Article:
Whether you’re an outdoor enthusiast who enjoys epic long hikes or prefer shorter treks, you’re sure to encounter a smorgasbord of weather in almost any climate. Keep in mind that climate refers to the average long-term weather in a region, while weather means the short-term conditions of the atmosphere. Weather conditions and temperatures can change quickly, especially from day to night and while climbing higher altitudes.
You’ve got your gear list and food, water, and emergency supplies. You’ve got a roomy hiking backpack with compartments and gadgets, and a cozy sleeping bag. Now, make sure you have the seven following essentials for hiking in any weather.
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1. The Proper Clothing
In most locations, spring and fall are the seasons with the most moderate temperatures. A t-shirt made of polyester or other synthetic material will wick moisture from your body. (A sweat-filled t-shirt, like cotton, will make you feel cold if the air temperature decreases at higher altitudes or your body temperature drops as you slow down or descend downhill.) Hence, carry clothing for layering such as a light jacket or long-sleeved fleece.
In winter, when temperatures are below 40 degrees, wear a long or short-sleeved base layer of wicking fabric, such as wool or polyester. Then, add a thicker layer or layers to the base layer for insulation. Layers can be removed as you heat up. Top it all off with a windproof, waterproof jacket. Down-filled jackets are great for really cold weather, but keep in mind that it won’t provide insulation if it gets wet.
In any weather, hiking pants should be weather-resistant and made of synthetic fabric. In summer, when the temperature is above 70 degrees, choose shorts or convertible hiking pants that can turn into shorts. During winter, add gloves and a hat that are made of wool or synthetic fabric.
Always wear good, sturdy hiking boots with synthetic socks in any weather. In winter, wear thin liner socks underneath thicker wool or synthetic socks.
All in all, make sure you have a sturdy, lightweight tent that won’t leak. This way, you have somewhere to recuperate and dry out overnight!
A daypack, especially those that detach from your backpack and can be worn separately, is an important part of your layering system. It gives you a handy place to stow or carry your layers.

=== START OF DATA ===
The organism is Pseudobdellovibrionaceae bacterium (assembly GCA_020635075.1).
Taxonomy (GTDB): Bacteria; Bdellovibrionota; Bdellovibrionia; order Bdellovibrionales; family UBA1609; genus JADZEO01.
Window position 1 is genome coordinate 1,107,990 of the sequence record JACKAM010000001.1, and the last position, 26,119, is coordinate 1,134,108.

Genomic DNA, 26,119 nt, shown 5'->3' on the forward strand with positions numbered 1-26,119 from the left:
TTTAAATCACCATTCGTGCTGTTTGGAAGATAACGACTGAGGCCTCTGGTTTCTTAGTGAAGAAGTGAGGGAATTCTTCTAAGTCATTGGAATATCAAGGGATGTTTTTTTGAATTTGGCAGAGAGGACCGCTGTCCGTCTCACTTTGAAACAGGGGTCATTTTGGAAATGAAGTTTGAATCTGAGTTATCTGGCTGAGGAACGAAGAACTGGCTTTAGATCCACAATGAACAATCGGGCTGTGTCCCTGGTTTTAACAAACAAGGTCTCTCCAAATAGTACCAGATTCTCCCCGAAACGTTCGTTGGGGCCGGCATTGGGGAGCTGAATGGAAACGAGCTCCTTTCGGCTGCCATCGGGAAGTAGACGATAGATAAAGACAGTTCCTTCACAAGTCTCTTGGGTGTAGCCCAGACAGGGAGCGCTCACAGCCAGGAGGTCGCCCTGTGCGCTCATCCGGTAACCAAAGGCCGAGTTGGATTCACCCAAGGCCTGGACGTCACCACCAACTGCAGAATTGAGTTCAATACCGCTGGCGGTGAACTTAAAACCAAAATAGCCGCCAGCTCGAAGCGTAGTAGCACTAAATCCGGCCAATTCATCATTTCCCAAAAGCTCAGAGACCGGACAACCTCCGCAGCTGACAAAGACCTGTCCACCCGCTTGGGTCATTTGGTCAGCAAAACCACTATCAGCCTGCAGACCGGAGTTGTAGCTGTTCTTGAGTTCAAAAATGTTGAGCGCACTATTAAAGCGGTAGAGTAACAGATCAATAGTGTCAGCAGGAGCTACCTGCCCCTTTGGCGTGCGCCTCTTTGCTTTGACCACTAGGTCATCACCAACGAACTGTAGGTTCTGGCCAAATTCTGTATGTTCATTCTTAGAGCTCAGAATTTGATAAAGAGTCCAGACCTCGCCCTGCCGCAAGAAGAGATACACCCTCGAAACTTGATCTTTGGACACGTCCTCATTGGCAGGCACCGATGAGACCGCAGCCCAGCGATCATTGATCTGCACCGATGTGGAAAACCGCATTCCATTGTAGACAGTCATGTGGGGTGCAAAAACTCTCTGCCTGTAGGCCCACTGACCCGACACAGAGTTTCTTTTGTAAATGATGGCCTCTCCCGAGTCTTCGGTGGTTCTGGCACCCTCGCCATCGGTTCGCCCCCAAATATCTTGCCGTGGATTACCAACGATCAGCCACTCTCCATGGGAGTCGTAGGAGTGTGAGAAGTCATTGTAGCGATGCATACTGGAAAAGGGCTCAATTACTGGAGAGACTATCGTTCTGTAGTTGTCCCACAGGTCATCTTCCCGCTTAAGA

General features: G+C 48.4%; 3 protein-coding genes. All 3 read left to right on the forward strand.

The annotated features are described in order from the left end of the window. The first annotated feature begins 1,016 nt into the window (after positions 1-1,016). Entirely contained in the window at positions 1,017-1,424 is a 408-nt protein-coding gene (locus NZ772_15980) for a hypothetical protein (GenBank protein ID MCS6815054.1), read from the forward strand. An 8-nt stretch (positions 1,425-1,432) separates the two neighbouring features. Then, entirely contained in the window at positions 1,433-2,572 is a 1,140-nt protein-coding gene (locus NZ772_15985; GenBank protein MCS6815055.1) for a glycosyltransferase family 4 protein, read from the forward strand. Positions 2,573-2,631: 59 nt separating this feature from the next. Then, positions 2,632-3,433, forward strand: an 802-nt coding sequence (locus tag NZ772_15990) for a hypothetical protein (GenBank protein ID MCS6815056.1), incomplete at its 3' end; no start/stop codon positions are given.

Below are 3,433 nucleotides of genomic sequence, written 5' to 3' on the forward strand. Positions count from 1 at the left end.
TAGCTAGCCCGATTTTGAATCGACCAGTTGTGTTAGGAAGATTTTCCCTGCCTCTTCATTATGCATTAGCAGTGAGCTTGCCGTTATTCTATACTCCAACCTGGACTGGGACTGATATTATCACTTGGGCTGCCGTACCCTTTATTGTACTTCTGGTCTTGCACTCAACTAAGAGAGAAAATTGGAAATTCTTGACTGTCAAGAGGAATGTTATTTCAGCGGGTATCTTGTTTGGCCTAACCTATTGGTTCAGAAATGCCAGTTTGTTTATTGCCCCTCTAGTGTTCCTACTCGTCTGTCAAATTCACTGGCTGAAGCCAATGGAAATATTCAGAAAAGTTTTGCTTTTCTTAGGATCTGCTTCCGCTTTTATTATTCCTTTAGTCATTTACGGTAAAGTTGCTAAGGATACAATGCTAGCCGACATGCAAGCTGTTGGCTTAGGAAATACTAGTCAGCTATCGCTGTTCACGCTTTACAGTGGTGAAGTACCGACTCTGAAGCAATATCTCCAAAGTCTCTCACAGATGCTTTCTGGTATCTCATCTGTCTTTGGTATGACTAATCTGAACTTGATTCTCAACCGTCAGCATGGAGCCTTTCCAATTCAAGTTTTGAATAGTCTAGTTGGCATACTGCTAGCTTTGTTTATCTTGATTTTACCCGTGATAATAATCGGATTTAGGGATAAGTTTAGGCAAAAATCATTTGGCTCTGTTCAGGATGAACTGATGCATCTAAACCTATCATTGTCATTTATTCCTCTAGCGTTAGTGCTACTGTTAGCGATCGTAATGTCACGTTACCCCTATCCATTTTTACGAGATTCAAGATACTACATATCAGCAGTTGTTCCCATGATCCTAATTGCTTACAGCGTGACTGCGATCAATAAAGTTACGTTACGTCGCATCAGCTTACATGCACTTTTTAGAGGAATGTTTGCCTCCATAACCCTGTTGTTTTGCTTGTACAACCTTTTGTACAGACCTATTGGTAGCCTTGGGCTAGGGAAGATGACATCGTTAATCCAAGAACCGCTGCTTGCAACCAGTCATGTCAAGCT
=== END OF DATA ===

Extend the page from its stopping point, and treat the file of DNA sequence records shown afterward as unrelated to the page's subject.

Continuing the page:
Choose a daypack that’s easy to get into and made of lightweight, water-resistant material with rust-resistant zippers.
3. Sun Protection
Quality sunglasses are a must to prevent damage to your eyes from ultraviolet rays. Keep in mind that the sun’s rays that are reflected off of ice and snow are especially strong, so carry them in every season. Choose lenses that block 100 percent of the sun’s UV rays. If you’ll be hiking over extensive snowy grounds, choose extra-dark glacier glasses.
Always wear sunscreen and lip balm in both summer and winter. Damaging UV rays are reflected off of snow and the water in lakes and rivers. Health experts recommend a formula with an SFP rating of 30 for extended outdoor exposure.
Even if you don’t plan to hike at night, it’s a good idea to have a headlamp in your gear. The light is often low in foggy areas, such as summit tops. And, you’ll be ready to explore that surprise cave you happen upon.
A headlamp is preferred over a flashlight for obvious reasons. For one, it frees your hands for other tasks like cooking or carrying trekking poles.
When hiking and camping in cooler weather or higher altitudes, you should be prepared for the warmth of a fire. In arid climates, the temps can be sweltering during the day and freezing at night.
Carry a butane lighter or waterproof matching and firestarter. After all, there is nothing worse than being cold and not being able to start a fire.
6. Emergency Shelter
Let’s assume you have the perfect tent. It’s sturdy enough to withstand the wind and doesn’t leak. But it’s important to have an emergency shelter with you in case you get stuck in the elements away from your tent or along the way before you set up camp. Pack an ultra-lightweight tarp or emergency space blanket that packs small.
7. Extra Clothing
On long hikes, you’ll want to stuff as many extra clothes in your backpack that will fit comfortably. You may or may not pass by laundry services frequently. Even on shorter backcountry hikes, pack a change or two in case the weather is wet or an emergency causes an unplanned night out.